We have a recent feature for an ultrasonic knife which didn’t cut the mustard, but your homemade ultrasonic tools should be submitted to our tip line.

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Desperately Trying to Find a Use for the ChugPlug

[AkBKukU] writes in to tell us of his experiments with the rather vile-sounding “ChugPlug”, an odd portable AC power bank designed for the express purpose of powering MacBook chargers. It would seem more efficient to simply build a DC power bank with a MagSafe connector to cut out the charger all together, but presumably there is some market for this particular niche device. Especially at the $15 they are currently selling for on Amazon.

Unfortunately, the ChugPlug that [AkBKukU] bought doesn’t seem to work. After some experimenting he found that it appears to only be outputting 80 VAC, obviously too low for many devices to function. But he reasoned that some things, like switch mode power supplies or restive loads, might still work. He just needed to come up with a way to plug them into the ChugPlug.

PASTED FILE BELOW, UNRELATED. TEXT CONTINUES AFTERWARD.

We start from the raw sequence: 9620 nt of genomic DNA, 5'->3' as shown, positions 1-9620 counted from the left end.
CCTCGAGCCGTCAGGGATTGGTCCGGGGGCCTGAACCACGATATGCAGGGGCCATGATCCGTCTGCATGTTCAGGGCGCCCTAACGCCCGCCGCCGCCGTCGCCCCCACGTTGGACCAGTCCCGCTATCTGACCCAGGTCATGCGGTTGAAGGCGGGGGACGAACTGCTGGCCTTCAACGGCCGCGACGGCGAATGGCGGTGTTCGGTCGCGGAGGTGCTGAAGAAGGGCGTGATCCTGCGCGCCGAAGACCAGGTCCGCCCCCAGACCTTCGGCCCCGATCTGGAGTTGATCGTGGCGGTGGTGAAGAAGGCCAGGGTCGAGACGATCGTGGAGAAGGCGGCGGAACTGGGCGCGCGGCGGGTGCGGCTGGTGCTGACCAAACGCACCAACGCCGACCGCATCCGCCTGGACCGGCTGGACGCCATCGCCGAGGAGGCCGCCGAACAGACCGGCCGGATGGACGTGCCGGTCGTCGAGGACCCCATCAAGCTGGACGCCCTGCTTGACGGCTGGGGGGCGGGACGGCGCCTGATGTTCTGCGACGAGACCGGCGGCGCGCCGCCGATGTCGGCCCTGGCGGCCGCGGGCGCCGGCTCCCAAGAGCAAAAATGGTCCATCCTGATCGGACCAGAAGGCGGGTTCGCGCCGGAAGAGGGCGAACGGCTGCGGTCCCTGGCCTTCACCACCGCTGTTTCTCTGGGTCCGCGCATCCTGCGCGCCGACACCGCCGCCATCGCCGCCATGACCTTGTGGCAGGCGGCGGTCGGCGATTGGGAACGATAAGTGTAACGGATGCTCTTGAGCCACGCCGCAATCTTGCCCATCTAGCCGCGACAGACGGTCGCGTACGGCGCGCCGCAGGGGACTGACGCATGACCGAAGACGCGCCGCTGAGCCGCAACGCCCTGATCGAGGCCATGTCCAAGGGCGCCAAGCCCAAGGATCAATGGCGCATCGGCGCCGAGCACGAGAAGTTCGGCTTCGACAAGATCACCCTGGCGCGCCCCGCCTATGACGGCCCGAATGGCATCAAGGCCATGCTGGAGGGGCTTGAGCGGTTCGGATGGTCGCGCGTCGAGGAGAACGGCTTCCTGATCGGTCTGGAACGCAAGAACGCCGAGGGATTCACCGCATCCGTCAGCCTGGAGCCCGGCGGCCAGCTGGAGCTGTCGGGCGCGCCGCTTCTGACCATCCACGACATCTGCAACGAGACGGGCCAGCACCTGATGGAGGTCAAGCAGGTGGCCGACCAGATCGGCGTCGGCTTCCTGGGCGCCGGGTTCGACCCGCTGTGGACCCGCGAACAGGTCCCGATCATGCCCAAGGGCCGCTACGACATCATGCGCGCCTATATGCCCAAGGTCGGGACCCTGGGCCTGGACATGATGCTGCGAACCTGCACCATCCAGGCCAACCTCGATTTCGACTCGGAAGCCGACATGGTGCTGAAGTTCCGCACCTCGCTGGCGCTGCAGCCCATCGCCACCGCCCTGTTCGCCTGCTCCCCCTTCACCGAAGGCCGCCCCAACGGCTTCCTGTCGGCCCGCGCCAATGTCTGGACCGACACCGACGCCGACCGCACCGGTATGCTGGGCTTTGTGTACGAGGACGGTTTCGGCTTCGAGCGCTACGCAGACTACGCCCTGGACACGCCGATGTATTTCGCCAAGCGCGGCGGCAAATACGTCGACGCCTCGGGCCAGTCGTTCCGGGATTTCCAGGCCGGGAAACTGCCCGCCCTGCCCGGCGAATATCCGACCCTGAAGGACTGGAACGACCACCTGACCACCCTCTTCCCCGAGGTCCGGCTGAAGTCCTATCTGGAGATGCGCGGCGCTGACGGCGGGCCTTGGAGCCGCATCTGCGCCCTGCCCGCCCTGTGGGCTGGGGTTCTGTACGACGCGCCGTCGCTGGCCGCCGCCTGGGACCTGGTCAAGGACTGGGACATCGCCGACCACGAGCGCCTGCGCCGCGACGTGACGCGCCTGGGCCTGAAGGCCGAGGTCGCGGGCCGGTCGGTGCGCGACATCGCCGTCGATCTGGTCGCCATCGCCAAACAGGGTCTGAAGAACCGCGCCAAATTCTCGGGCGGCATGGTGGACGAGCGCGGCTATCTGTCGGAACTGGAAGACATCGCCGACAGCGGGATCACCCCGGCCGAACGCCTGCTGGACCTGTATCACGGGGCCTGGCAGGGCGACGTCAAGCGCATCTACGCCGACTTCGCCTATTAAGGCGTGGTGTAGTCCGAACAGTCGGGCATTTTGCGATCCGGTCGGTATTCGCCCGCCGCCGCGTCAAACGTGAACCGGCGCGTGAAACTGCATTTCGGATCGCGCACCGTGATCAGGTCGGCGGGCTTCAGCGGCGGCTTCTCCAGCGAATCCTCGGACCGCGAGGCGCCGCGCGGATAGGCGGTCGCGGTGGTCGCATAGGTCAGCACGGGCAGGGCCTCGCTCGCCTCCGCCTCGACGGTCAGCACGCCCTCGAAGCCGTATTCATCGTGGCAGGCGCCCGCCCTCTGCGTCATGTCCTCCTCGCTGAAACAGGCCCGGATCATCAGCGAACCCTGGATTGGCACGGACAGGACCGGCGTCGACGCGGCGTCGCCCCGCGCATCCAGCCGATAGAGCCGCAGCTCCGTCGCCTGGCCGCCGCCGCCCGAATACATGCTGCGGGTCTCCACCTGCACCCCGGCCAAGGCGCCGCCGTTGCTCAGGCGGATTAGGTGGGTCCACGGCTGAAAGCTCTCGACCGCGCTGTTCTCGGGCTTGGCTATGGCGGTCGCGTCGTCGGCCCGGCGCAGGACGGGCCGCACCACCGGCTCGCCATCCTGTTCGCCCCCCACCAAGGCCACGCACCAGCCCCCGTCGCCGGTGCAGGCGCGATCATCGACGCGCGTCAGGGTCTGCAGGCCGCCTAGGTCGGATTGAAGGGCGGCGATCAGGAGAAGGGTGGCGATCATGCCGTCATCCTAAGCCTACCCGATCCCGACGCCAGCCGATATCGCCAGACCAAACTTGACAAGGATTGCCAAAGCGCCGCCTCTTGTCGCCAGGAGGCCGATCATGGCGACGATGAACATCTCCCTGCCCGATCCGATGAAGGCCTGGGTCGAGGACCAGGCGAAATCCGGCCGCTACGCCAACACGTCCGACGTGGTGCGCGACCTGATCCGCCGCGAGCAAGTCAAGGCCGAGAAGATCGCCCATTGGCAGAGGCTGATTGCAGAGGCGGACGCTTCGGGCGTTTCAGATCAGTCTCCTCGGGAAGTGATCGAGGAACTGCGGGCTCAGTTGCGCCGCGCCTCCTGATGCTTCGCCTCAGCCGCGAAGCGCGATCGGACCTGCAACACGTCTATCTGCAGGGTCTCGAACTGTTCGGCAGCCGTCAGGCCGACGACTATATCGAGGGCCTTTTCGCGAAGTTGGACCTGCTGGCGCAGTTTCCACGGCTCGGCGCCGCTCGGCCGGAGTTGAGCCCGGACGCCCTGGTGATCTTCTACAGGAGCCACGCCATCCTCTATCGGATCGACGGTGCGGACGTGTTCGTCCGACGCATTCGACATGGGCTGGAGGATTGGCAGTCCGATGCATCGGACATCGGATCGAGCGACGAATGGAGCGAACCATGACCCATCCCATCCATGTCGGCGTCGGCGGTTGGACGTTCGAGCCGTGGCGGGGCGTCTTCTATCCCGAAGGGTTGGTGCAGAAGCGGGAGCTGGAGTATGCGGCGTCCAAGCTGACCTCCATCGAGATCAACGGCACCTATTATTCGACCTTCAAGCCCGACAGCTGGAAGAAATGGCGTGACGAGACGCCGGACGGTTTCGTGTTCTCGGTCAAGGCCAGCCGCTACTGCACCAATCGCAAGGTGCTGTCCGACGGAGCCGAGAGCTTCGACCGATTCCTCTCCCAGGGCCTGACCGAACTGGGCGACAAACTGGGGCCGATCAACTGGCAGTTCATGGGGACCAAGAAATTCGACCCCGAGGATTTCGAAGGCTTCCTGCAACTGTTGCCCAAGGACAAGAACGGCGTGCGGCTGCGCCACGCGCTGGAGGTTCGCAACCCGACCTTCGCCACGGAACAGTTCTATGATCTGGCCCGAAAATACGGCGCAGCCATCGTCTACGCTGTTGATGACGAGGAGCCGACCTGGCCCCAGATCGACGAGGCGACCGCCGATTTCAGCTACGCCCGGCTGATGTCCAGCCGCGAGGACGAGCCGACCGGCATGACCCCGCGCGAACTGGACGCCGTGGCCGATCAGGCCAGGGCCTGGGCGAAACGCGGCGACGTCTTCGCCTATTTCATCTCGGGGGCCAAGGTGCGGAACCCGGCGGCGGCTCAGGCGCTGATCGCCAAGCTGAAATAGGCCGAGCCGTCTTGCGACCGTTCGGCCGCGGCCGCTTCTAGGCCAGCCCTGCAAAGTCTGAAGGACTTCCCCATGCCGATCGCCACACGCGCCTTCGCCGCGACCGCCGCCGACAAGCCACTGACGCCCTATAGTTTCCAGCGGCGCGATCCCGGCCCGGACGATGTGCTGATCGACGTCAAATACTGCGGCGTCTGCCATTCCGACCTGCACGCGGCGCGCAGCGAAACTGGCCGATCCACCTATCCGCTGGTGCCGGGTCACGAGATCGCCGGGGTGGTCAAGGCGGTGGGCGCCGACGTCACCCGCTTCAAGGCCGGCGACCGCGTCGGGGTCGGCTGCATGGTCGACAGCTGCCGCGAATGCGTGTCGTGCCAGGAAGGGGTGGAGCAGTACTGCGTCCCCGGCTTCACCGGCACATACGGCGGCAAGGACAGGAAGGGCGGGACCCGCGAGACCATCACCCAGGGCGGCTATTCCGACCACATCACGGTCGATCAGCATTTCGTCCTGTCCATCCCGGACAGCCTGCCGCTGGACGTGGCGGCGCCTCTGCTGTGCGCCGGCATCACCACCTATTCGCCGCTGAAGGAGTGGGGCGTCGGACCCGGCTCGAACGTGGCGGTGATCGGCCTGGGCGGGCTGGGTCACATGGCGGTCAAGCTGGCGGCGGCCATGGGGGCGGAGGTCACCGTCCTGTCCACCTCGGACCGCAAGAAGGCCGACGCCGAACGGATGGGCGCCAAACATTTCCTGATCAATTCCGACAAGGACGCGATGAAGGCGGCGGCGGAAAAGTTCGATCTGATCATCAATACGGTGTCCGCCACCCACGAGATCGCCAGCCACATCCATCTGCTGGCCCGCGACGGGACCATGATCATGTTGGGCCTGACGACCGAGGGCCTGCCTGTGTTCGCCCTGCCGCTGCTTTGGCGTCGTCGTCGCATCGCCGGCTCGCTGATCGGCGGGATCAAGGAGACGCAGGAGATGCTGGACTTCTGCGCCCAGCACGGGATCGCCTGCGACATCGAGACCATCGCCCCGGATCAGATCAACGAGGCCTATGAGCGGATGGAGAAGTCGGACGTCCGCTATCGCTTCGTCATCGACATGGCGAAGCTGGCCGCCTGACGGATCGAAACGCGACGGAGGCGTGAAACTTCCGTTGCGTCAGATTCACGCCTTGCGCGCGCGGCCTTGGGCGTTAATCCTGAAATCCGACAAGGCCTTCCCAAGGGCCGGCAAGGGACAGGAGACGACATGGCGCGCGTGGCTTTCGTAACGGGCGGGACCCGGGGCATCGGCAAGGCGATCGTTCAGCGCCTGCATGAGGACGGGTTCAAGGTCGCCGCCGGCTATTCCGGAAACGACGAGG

If his testing setup gives you a case of sweaty palms, you aren’t alone. He breaks open a dead MacBook charger to recover the female AC connector, and then solders that directly to an AC grounding adapter. The resulting pigtail lets [AkBKukU] plug in various AC loads while allowing him to probe the wires with his multimeter and oscilloscope.

Once he’s satisfied his hack works conceptually, that is, he’s able to plug arbitrary AC loads into this purpose-built battery pack, he follows up with a less dangerous looking adapter. Making use of the shell of the dead MacBook charger and what some might describe as a salacious amount of hot glue, he produces a compact and relatively safe looking device that will let him use his handicapped ChugPlug as a general purpose source of AC power.

It’s not the most elaborate portable power supply we’ve ever seen, and certainly wouldn’t be our first choice in an emergency, but at least [AkBKukU] managed to wring some use out of the thing in the end.